"Star Trek" the franchise is 43 years old. If it was experiencing a midlife crisis for the past seven quiet years after Star Trek: Nemesis (2002) it has now emerged with a flashy new vehicle and facelift to restore an impression of vigorous youth. The flashy new vehicle in question is driven by JJ Abrams, the television wunderkind behind Lost, and the youthful sheen comes from new actors all of whom, save John Cho (as Lieutenant Sulu), are younger than the actors who originated the same characters were in 1966.
Since Star Trek is so long in the tooth, we bring a lot of personal history into the theater with us. For my part, I grew up with it in heavy rotation. My entire family and several of my friends loved it. I did not. Unless the Lieutenants, Uhura and Sulu, were prominently featured in an episode I despaired that I couldn't watch something else. Maybe it's hard for anyone under, hmmm 28 (?), to contemplate but it's true: in the 70s and for most of the 80s there were not 100s of channels, DVRs, plentiful home computers, internet television ... there really wasn't a way to not watch what everyone else wanted to watch. Unless you went without TV... GOD FORBID! So I grew up resenting Star Trek and I bailed as soon as I could. I've only seen a few episodes of Next Generation, never seen an episode of Voyager or Deep Space Nine. My knowledge of ends 'round about the mid to late 80s... and if the new film makes any reference to movies Star TrekVI-X, I wouldn't know. I can only assume it does. One could even title the new movie Star Trek XI: Deep Space Punchine because it's very interested in poking fun at its own history.
Which is not to say that Star Trek (2009) is an winking self parody. It finds the right balance between action, drama and comedy. Since we didn't need another Star Trek movie, we should be very grateful that this one isn't heavy with portent. So many gazillion dollar spectacles are. It has fun with the concept of this particular universe rebooting, quite literally at that, given the time warp plotting.
The rebooting happens by way of a prologue in which the evil Romulan Nero (an unrecognizable Eric Bana) emerges in the past (our future) from the future (even more futurey!) and kills Captain Tiberius Kirk, Kirk's father. Nero seems miffed at which Stardate he's returned to and we find out a little later that he was a bit earlier than expected. Sound confusing? That's time travel for you! See he wasn't out to kill Kirk's father (like some Terminator on a Sarah Connor mission) but to wreak elaborate revenge on Admiral Spock (Zachary Quinto). This murderous kickoff is dramatic, action packed and if it's a touch over the top (Kirk Jr's birth has to be shoehorned in to up the dramatic ante) it's still an effective opener.
Cut to: Key shorthand bits from Spock and Kirk's childhoods (a bit extraneous given our familiarity with the characters) and then we're on to several scenes which reintroduce us to the half dozen characters we presumably know and love detailing how they came to know each other and join Starfleet. This is a lot for a movie to juggle before it's even approached it's major plot conflict but Abrams and his screenwriters Roberto Orci and Alex Kurtzman keep the pacing zippy and the introductions wisely spaced out and interwoven with the larger narrative of Kirk and Spock's journey towards the bridge of the Enterprise.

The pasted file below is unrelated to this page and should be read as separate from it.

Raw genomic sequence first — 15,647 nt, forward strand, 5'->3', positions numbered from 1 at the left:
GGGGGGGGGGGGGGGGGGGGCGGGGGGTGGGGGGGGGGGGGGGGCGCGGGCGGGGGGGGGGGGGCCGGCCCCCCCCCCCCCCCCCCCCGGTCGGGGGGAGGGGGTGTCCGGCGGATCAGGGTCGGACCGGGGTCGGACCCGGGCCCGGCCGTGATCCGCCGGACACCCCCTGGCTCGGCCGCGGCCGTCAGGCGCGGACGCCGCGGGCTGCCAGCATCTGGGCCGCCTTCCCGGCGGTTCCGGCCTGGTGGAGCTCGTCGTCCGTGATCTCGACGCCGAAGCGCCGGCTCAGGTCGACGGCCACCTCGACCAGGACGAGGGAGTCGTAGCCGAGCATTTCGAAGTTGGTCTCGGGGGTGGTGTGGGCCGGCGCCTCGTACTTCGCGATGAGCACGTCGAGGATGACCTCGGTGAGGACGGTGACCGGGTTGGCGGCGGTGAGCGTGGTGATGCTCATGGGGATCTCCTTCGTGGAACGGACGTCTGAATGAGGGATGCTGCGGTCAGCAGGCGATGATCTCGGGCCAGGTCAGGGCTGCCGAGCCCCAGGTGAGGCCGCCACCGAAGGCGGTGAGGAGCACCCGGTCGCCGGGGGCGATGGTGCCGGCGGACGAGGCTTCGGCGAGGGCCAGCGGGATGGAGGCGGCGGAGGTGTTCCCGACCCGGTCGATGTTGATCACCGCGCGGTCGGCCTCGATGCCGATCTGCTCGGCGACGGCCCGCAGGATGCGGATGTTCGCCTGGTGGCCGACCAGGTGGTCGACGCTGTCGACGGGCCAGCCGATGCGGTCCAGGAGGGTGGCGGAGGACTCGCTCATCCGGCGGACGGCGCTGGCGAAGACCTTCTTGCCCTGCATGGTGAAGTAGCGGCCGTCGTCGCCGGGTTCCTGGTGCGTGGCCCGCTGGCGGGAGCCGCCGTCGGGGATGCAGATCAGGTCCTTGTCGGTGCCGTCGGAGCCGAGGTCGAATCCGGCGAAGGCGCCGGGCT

For instance, Lt. Uhura (Zoe Saldana) is slipped into our first true chance to study Chris Pine's Kirk but we don't get Scotty (Simon Pegg) for a good long while. There are too many origin stories in genre fare (as if audiences hate using their imagination for back story) but this time it doesn't feel like a burden, partially because it's broadly sketched but also because the actors are encouraged to have fun with these familiar and, let's face it, limited personae. Star Trek is often clever and though some jokes are obvious or purely nostalgia based ("Dammit Jim I'm a doctor not a..."), the movie doesn't stop to admire any of this fancy storytelling footwork. It's too busy leaping and running through the scenes.
The production design is also wisely calibrated. This world is light and airy, immediately setting it apart from all the heavy handed and darkly hued genre fare we've been seeing for several years. It's shiny and modern enough to feel jangly and fresh but bright and colorful enough to feel a bit retro. Again, they've achieved a crucial balance.
But back to the storytelling. By the time the Enterprise crew is in pursuit and then direct combat with Nero the movie has clearly formed its identity as an action film first, a nostalgic dramedy second. The pacing in the second half is a bit more questionable with two action sequences (an alien monster chase and a comic piece with an endangered Scotty) that could have been discarded without a single effect to the narrative -- which probably means they should have been. The one "break" from the action, the entrance of old Spock (Leonard Nimoy), is that rare "exposition" scene that doesn't overstay its welcome and also fuses the action plot with the character journey in a particularly pleasing way. More action films should make sure these two elements work in tandem.
There are a few hints that they were really read to rethink the franchise -- I loved the early (red herring) suggestion that the USS Enterprise would have a different heirarchy of power -- but the movie mostly works as revival rather than as a reimagining. I'm not sure how much staying power the new Star Trek installment will have (though it will definitely power future installments making the question moot) but it's a breezy and entertaining two hour blockbuster. And remember, I don't even really like "Star Trek." Buy lots of popcorn. B+